Bundesliga chief’s positive news for return of football in Germany as clubs resume training
Bundesliga Chief Executive, Christian Seifert, has given some welcome positive news after clubs in the Bundesliga and second tier returned to training.
Taking it slowly, the players are training in small groups but no contact, as hopes for football returning in Germany rise.
Christian Seifert has said that outline plans have been made for all 36 clubs in the top two divisions to return to actually as soon as early May, with potentially the remaining (nine) league games of the schedule aimed to be completed by the end of June.
The Bundesliga boss though believes that any planned return will be with no fans present and indeed he thinks it is possible that this could even be the case for the rest of this calendar year.
Any return to action will not harm the medical situation in Germany the Bundesliga CEO says, with clubs able to source their own testing kits and not leave hospitals etc short.
As part of the plan, it is estimated for each Bundesliga match behind closed doors, it will require around 240 people, from players to TV production staff.
Working groups have been organised to develop strategies/plans to allow matches to go ahead. Putting in place rules for what needs to happen each match day, as well as medical advice on how best to plan training and games, plus what will happen if a player tests positive for the virus.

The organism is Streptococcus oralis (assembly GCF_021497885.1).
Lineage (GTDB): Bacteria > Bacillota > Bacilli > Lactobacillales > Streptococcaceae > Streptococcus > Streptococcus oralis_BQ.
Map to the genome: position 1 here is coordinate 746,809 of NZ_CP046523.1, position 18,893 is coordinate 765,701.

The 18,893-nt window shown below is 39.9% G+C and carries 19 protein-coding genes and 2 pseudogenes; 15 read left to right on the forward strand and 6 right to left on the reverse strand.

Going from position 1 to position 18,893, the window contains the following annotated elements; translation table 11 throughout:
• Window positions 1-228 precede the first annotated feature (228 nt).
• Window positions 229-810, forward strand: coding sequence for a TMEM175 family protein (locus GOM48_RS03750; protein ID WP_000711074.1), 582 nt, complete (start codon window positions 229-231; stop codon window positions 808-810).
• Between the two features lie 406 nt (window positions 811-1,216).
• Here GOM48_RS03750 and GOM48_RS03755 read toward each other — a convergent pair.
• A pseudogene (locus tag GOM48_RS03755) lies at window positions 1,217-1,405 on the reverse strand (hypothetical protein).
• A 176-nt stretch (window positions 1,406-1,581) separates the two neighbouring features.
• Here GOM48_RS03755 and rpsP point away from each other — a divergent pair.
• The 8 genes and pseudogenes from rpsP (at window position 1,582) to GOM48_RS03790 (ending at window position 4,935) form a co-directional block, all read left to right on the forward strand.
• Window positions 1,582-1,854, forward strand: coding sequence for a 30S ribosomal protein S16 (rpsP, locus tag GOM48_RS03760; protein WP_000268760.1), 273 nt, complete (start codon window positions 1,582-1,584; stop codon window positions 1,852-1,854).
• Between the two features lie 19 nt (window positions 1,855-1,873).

Seifert estimates it would cost Bundesliga clubs collectively around 750m euros (approx £656m) if this season couldn’t be finished.
The Bundesliga CEO has also initiated talks to make available a massive bridging loan, if the worst happens and the Bundesliga needs to borrow money to avoid clubs going bust, if the 2019/20 season can’t be brought to a conclusion.
In England there is a deep mistrust for Premier League players due to fears unscrupulous owners will take advantage of any wage cut they accept, players wanting guarantees on where any saved money will go. However, in Germany there is far more trust, no doubt largely due to fans owning at least 50% plus one share in clubs, rather than private individuals controlling clubs as they do in the Premier League. The biggest clubs agreeing wage cuts as high as 30%, down to 10% at the smaller clubs.
One thing is for sure according to Bundesliga Chief Executive, Christian Seifert, when talking to the New York Times about plans for the return of football in Germany, he thinks the transfer market will ‘collapse’ when the next window opens and agents will realise they won’t have it anything like as easy as before:
“In the short-term, I would say the transfer market this summer will not exist, it will collapse.
“Some agents will suddenly understand that they will have to work hard, or at least work; some leagues will understand that money is not something that is coming automatically every month from heaven.”
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